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Neurovisual rehabilitation in Balint's syndrome
  1. I AL-KHAWAJA
  1. Sussex Rehabilitation Centre
  2. Brighton General Hospital
  3. Brighton, East Sussex BN2 3EX, UK
  4. North Staffordshire Rehabilitation Centre, Stoke-on-Trent ST6 7AG, UK
  1. Dr I Al-Khawaja i.khawaja{at}src.org.uk
  1. N H J HABOUBI
  1. Sussex Rehabilitation Centre
  2. Brighton General Hospital
  3. Brighton, East Sussex BN2 3EX, UK
  4. North Staffordshire Rehabilitation Centre, Stoke-on-Trent ST6 7AG, UK
  1. Dr I Al-Khawaja i.khawaja{at}src.org.uk
  1. G KERKHOFF
  1. EKN-Clinical Neuropsychology Research Group, Department of Neuropsychology, City, Hospital Bogenhausen, Dachauerstr.164,D-80992
  2. Munich, Germany
  1. georg.kerkhoff{at}extern.lrz-muenchen.de

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Further to the excellent review of neurovisual rehabilitation by Kerkhoff1, we think that it is prudent to communicate our experience in the management of a patient with Balint's syndrome after traumatic brain injury. This was seen in a 41 year old right handed manual worker whose initial cranial CT showed right extradural haematoma. Subsequent scans demonstrated left posterior occipital infarct. Brain MRI 3 months after the injury showed high signal in the right occipitoparietal and left occipitotemporal regions. His physical recovery was satisfactory in that he was fully mobile unaided. However, he presented with simultunagnosia, optic ataxia, and psychic paralysis of gaze.2 This had an adverse impact on his functional independence; he had difficulty in route finding—crashing into furniture and walls—and other activities of daily living including dressing and toileting. He failed most subtests in the Rivermead perceptual assessment battery (RPAB).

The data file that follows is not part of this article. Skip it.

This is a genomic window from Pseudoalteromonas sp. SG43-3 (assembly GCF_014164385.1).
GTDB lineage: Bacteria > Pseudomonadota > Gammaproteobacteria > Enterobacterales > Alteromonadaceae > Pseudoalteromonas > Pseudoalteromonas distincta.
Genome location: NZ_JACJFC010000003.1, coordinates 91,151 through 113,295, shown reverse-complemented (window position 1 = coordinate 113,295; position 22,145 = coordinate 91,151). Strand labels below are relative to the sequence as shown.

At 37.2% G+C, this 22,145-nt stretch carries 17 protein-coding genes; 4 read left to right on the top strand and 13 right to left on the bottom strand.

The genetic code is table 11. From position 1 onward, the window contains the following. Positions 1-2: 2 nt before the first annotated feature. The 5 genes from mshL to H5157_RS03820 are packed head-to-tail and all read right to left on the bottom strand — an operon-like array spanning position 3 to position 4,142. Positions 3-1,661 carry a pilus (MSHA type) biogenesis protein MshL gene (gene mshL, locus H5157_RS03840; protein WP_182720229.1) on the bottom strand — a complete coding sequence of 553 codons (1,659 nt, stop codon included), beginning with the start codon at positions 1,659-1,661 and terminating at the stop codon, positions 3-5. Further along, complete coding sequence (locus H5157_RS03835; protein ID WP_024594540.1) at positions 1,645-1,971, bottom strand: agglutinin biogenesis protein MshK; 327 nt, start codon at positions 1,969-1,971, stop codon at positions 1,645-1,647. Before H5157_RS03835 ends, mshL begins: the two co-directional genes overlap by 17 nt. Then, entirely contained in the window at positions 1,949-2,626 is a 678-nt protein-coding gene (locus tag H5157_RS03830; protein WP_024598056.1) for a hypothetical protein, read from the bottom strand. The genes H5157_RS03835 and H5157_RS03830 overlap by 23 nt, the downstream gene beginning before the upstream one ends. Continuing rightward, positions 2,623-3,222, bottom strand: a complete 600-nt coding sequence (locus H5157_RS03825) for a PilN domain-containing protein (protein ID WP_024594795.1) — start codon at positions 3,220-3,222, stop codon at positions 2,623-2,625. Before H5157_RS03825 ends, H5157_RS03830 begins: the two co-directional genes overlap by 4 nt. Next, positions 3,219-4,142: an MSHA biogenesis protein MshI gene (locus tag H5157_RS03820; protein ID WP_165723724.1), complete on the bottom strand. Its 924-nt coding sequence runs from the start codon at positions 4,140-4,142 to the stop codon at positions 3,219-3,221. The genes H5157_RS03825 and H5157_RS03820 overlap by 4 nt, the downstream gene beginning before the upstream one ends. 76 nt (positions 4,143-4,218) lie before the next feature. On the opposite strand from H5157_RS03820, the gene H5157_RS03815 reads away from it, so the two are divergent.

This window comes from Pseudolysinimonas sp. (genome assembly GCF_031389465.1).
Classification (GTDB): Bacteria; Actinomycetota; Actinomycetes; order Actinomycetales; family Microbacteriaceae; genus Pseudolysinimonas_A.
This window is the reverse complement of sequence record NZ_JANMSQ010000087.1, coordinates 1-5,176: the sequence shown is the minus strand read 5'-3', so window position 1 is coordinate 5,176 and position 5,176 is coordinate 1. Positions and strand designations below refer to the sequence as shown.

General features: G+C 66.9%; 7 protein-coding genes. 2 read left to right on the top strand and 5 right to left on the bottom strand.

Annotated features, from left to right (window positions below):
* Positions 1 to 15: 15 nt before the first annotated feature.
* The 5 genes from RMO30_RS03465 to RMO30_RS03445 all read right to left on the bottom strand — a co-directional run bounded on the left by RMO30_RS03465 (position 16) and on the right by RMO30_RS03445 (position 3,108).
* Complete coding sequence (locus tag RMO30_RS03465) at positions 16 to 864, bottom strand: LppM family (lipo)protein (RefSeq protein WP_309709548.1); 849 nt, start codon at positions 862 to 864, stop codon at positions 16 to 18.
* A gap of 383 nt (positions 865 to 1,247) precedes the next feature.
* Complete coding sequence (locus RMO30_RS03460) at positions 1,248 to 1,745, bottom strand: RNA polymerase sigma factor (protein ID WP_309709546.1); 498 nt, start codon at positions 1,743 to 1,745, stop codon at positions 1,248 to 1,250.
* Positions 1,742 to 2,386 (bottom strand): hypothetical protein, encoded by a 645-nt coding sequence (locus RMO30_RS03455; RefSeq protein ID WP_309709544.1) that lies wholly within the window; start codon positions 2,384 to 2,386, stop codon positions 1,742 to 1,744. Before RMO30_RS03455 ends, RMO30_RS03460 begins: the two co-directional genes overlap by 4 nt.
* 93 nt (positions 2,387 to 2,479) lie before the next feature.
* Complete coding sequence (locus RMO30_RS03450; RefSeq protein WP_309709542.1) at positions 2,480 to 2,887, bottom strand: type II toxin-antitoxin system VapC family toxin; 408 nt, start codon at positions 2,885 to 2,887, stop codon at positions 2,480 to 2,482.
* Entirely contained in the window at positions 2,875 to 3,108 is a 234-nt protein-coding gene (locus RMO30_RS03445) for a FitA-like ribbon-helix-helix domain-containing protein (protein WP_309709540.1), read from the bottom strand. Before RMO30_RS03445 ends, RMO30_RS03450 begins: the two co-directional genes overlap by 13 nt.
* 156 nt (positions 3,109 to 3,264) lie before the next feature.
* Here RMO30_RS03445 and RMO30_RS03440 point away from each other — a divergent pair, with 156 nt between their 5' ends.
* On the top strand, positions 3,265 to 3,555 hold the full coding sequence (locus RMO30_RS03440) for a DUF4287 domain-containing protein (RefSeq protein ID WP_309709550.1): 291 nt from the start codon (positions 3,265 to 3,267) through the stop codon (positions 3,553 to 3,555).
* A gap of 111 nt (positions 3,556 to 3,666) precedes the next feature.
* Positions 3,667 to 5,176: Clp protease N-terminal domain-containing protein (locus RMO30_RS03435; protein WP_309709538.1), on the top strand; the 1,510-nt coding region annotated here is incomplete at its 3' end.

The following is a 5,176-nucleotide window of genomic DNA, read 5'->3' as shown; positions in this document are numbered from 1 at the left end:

We agree with the author that effective treatment strategies are poorly developed and evaluated. We have identified three approaches for the rehabilitation of the perceptual deficits including those seen in Balint's syndrome.

  • The adaptive (functional) approach,3 which involves functional tasks utilising the person's strengths and abilities, helping them to compensate for problems or altering the environment to lessen their disabilities

  • The remedial approach,4 which involves restoration of the damaged CNS by training in the perceptual skills, which may be generalised across all activities of daily living. This could be achieved by tabletop activities or sensorimotor exercises